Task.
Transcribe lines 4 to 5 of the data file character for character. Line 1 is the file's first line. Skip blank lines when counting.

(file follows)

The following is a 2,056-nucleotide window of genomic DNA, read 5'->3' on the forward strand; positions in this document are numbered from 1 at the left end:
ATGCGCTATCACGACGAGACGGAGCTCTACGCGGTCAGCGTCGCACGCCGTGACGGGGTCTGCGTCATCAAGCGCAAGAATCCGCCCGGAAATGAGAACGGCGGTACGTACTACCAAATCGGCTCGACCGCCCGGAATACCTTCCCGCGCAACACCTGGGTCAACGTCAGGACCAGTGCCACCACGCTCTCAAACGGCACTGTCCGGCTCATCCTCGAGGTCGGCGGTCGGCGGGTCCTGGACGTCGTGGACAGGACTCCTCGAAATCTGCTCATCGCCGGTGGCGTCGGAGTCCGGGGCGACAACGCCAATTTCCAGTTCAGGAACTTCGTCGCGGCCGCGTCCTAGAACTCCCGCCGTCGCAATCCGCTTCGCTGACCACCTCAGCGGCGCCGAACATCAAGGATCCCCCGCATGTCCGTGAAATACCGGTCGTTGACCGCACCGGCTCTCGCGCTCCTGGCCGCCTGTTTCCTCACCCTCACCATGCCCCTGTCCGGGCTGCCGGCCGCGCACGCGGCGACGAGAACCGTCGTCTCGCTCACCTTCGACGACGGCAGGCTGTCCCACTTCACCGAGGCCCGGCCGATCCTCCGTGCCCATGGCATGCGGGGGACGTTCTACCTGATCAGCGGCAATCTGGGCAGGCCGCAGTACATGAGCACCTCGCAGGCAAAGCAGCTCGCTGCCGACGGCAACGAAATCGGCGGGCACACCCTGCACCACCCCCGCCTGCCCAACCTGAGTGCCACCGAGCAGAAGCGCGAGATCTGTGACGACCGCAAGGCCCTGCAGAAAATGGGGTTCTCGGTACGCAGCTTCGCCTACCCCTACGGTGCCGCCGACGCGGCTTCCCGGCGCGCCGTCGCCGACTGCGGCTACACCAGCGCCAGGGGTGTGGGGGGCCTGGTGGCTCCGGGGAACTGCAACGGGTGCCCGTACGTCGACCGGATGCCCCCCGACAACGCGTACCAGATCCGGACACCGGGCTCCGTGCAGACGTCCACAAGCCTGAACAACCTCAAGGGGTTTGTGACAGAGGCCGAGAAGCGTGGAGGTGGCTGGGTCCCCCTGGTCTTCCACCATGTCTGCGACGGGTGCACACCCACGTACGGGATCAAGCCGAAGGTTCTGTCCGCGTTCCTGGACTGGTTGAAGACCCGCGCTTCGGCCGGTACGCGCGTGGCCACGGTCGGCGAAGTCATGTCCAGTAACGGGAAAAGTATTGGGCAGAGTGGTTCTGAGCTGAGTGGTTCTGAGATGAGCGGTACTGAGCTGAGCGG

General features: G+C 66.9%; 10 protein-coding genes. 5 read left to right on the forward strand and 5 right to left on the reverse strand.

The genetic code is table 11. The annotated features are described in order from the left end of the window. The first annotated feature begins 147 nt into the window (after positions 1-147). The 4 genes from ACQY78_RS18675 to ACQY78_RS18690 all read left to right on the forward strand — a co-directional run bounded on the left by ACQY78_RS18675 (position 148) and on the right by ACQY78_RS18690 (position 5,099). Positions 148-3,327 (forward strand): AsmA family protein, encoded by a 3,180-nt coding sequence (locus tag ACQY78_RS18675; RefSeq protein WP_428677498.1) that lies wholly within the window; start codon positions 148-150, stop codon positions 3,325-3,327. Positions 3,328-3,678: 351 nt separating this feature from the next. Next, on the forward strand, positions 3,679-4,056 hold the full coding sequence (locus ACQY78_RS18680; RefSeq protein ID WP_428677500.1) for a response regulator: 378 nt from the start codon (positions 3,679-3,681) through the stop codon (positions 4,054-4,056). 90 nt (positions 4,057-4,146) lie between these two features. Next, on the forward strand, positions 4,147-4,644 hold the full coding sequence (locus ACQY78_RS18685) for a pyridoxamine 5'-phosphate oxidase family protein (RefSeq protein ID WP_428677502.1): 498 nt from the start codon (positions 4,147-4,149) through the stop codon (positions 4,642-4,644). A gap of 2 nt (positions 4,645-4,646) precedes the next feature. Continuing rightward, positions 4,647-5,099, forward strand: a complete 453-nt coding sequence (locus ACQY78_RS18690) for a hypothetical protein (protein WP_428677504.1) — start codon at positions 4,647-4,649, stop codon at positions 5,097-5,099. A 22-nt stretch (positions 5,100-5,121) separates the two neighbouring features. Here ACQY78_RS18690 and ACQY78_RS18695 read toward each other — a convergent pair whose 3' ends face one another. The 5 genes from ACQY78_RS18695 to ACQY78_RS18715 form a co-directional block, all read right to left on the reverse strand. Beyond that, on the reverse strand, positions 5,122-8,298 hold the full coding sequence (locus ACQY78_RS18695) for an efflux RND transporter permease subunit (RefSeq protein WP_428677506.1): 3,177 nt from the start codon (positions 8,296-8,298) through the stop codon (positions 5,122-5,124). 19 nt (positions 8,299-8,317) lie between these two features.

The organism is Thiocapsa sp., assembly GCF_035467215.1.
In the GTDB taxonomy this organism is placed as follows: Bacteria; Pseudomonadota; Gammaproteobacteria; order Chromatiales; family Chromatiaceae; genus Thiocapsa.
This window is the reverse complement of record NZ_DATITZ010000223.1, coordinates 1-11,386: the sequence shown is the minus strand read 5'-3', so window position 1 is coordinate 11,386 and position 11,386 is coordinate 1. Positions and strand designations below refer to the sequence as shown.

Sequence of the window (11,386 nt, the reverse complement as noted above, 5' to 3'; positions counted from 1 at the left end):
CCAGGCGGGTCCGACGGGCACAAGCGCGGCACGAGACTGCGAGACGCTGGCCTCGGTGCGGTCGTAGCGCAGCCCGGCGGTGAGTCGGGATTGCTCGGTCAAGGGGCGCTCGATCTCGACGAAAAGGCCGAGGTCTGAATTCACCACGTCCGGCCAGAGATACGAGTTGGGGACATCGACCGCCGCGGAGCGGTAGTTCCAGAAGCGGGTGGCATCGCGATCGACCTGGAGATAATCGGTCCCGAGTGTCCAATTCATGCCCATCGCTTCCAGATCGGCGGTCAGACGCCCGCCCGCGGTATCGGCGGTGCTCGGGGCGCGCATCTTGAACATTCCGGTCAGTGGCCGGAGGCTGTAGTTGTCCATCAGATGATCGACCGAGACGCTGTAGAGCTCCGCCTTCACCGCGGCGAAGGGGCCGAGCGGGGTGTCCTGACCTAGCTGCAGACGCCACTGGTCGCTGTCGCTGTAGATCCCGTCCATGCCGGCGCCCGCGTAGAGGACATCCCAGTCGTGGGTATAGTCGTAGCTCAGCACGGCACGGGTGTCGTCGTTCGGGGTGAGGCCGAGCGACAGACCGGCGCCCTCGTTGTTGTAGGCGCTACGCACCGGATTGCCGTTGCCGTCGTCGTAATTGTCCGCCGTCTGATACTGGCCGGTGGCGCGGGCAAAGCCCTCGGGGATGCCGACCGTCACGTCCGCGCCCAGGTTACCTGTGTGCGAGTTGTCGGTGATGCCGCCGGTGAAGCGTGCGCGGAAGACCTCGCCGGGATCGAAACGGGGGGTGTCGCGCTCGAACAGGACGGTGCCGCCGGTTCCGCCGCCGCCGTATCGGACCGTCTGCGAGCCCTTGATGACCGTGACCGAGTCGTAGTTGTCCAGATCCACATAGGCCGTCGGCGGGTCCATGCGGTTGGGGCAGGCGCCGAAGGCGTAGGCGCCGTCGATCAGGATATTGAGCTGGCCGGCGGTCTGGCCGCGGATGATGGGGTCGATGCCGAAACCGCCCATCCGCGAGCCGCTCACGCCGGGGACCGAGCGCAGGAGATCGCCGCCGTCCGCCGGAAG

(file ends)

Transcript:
The genetic code is table 11. The annotated features are described in order from the left end of the window. The first annotated feature begins 147 nt into the window (after positions 1-147). The 4 genes from ACQY78_RS18675 to ACQY78_RS18690 all read left to right on the forward strand — a co-directional run bounded on the left by ACQY78_RS18675 (position 148) and on the right by ACQY78_RS18690 (position 5,099). Positions 148-3,327 (forward strand): AsmA family protein, encoded by a 3,180-nt coding sequence (locus tag ACQY78_RS18675; RefSeq protein WP_428677498.1) that lies wholly within the window; start codon positions 148-150, stop codon positions 3,325-3,327. Positions 3,328-3,678: 351 nt separating this feature from the next. Next, on the forward strand, positions 3,679-4,056 hold the full coding sequence (locus ACQY78_RS18680; RefSeq protein ID WP_428677500.1) for a response regulator: 378 nt from the start codon (positions 3,679-3,681) through the stop codon (positions 4,054-4,056). 90 nt (positions 4,057-4,146) lie between these two features. Next, on the forward strand, positions 4,147-4,644 hold the full coding sequence (locus ACQY78_RS18685) for a pyridoxamine 5'-phosphate oxidase family protein (RefSeq protein ID WP_428677502.1): 498 nt from the start codon (positions 4,147-4,149) through the stop codon (positions 4,642-4,644). A gap of 2 nt (positions 4,645-4,646) precedes the next feature. Continuing rightward, positions 4,647-5,099, forward strand: a complete 453-nt coding sequence (locus ACQY78_RS18690) for a hypothetical protein (protein WP_428677504.1) — start codon at positions 4,647-4,649, stop codon at positions 5,097-5,099. A 22-nt stretch (positions 5,100-5,121) separates the two neighbouring features. Here ACQY78_RS18690 and ACQY78_RS18695 read toward each other — a convergent pair whose 3' ends face one another. The 5 genes from ACQY78_RS18695 to ACQY78_RS18715 form a co-directional block, all read right to left on the reverse strand. Beyond that, on the reverse strand, positions 5,122-8,298 hold the full coding sequence (locus ACQY78_RS18695) for an efflux RND transporter permease subunit (RefSeq protein WP_428677506.1): 3,177 nt from the start codon (positions 8,296-8,298) through the stop codon (positions 5,122-5,124). 19 nt (positions 8,299-8,317) lie between these two features.

The organism is Thiocapsa sp., assembly GCF_035467215.1.